Western Ojibwa language

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Western Ojibwa
Native to Canada
Region Manitoba, Saskatchewan
Native speakers
10,000  (2002)[1]
Language codes
ISO 639-3 ojw
Glottolog west1510[2]
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Western Ojibwa (also known as Nakawēmowin, Saulteaux, Plains Ojibway, Ojibway, Ojibwe) is a dialect of the Ojibwe language, a member of the Algonquian language family. It is spoken by the Saulteaux, a sub-Nation of the Ojibwe people, in Manitoba and Saskatchewan, Canada westward from Lake Winnipeg.[3] Saulteaux is the general term used in English for the name of the language by its speakers. Nakawēmowin is the general term in the language itself.[4]

Some speakers of Saulteaux inconsistently merge /ʃ/ and /s/ as /s/, possibly under the influence of Plains Cree.[5]


Notes[edit]

  1. ^ Western Ojibwa at Ethnologue (17th ed., 2013)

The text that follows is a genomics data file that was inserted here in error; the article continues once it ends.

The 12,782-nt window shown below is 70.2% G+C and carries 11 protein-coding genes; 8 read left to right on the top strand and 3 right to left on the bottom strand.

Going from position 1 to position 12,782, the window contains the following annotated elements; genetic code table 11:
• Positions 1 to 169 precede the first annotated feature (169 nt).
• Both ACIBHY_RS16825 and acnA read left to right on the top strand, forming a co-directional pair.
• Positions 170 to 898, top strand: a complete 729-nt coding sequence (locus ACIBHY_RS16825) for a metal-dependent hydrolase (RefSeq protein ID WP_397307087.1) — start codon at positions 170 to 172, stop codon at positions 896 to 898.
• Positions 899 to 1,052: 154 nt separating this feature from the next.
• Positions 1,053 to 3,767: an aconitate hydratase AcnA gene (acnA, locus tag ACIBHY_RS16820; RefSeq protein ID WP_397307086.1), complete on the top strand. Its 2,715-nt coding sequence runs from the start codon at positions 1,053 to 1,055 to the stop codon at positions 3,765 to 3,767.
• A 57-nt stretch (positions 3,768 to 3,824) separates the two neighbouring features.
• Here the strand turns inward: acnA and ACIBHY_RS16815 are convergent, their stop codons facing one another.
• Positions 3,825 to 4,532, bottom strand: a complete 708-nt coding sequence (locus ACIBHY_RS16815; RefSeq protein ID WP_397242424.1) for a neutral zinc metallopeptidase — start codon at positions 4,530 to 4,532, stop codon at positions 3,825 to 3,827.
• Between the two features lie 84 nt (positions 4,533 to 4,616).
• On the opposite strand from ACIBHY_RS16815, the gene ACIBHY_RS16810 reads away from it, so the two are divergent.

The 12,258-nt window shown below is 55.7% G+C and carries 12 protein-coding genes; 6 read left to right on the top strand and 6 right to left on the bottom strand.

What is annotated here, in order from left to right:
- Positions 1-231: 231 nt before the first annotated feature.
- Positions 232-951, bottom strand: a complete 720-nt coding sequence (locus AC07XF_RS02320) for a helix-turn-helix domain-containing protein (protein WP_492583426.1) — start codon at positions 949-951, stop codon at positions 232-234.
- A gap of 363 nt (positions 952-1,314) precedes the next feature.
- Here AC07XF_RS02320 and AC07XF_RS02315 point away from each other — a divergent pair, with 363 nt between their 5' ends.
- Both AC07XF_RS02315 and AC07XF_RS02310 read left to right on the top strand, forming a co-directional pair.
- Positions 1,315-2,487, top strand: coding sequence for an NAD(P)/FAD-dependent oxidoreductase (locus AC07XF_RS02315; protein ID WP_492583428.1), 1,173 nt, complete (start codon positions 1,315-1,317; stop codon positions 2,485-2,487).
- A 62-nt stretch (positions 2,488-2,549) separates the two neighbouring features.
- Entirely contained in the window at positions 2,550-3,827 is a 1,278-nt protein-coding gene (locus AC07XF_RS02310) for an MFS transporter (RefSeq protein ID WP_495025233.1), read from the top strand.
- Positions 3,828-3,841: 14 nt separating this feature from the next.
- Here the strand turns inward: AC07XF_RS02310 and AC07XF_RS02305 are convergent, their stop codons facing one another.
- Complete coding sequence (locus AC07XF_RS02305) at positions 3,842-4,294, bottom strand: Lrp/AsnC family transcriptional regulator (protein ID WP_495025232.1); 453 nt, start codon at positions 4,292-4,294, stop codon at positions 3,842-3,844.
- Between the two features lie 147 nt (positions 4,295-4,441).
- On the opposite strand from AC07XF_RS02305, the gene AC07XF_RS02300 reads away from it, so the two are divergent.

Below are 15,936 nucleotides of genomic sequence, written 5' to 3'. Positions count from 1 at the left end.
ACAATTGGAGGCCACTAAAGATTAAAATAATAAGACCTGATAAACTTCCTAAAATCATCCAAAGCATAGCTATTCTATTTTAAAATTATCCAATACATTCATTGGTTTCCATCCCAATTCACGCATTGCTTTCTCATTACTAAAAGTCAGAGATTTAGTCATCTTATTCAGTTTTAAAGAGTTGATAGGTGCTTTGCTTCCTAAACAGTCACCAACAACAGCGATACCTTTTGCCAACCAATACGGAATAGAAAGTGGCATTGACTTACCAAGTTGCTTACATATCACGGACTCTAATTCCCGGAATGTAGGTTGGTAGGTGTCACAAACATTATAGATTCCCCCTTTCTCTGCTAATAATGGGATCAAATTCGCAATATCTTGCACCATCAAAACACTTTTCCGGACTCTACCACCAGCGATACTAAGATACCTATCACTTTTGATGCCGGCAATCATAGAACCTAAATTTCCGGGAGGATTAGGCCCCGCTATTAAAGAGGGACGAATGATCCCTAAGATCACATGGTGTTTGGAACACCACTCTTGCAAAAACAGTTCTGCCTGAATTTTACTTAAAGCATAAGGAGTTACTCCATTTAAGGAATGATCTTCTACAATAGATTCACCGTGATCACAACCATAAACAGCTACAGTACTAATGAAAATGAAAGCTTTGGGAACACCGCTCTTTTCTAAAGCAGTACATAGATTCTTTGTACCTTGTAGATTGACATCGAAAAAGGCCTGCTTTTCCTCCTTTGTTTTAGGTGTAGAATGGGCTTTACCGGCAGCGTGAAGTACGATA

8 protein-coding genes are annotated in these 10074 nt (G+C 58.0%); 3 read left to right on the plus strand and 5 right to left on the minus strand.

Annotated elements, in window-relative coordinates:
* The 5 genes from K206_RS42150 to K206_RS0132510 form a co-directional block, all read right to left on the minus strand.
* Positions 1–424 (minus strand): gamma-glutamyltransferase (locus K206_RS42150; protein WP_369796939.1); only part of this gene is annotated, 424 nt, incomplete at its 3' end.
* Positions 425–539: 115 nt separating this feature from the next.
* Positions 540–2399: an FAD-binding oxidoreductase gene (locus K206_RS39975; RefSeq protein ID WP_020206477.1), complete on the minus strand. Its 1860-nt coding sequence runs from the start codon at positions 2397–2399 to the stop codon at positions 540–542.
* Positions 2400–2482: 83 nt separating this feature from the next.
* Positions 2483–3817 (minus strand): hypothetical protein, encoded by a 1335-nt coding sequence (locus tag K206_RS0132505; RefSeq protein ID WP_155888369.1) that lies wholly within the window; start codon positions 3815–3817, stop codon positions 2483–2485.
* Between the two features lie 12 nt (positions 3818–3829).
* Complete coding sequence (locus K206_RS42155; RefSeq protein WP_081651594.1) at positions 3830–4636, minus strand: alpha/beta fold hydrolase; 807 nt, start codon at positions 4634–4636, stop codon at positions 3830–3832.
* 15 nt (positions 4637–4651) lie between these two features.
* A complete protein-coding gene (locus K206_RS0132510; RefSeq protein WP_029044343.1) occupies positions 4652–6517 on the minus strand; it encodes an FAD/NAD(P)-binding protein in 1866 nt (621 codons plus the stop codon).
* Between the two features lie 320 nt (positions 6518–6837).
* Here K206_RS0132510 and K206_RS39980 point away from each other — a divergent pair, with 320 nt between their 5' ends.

2. ^ Nordhoff, Sebastian; Hammarström, Harald; Forkel, Robert; Haspelmath, Martin, eds. (2013). "Western Ojibwa". Glottolog 2.2. Leipzig: Max Planck Institute for Evolutionary Anthropology. 
  3. ^ Raymond G. Gordon, Jr, ed. 2005. Ethnologue: Languages of the World. 15th edition. Dallas: Summer Institute of Linguistics.
  4. ^ Cote, Margaret and Terry Klokeid, 1985, 2
  5. ^ Valentine, J. Randolph, 1994

See also[edit]

References[edit]

  • Cote, Margaret. 1984. Nahkawēwin: Saulteaux (Ojibway dialect of the Plains). Regina SK: Saskatchewan Indian Federated College.
  • Cote, Margaret and Terry J. Klokeid. 1985. Saulteaux verb book. Regina, SK: Saskatchewan Indian Federated College.
  • [Scott, Mary Ellen et al.] 1995. The Saulteaux Language Dictionary. Kinistin First Nation and Duval House Publishing. ISBN 1-895850-51-7
  • Valentine, J. Randolph. 1994. Ojibwe dialect relationships. PhD dissertation, University of Texas, Austin.
  • Voorhis, Paul. 1976. A Saulteaux (Ojibwe) phrase book based on the dialects of Manitoba. Brandon, MB: Department of Native Studies, Brandon University.

External links[edit]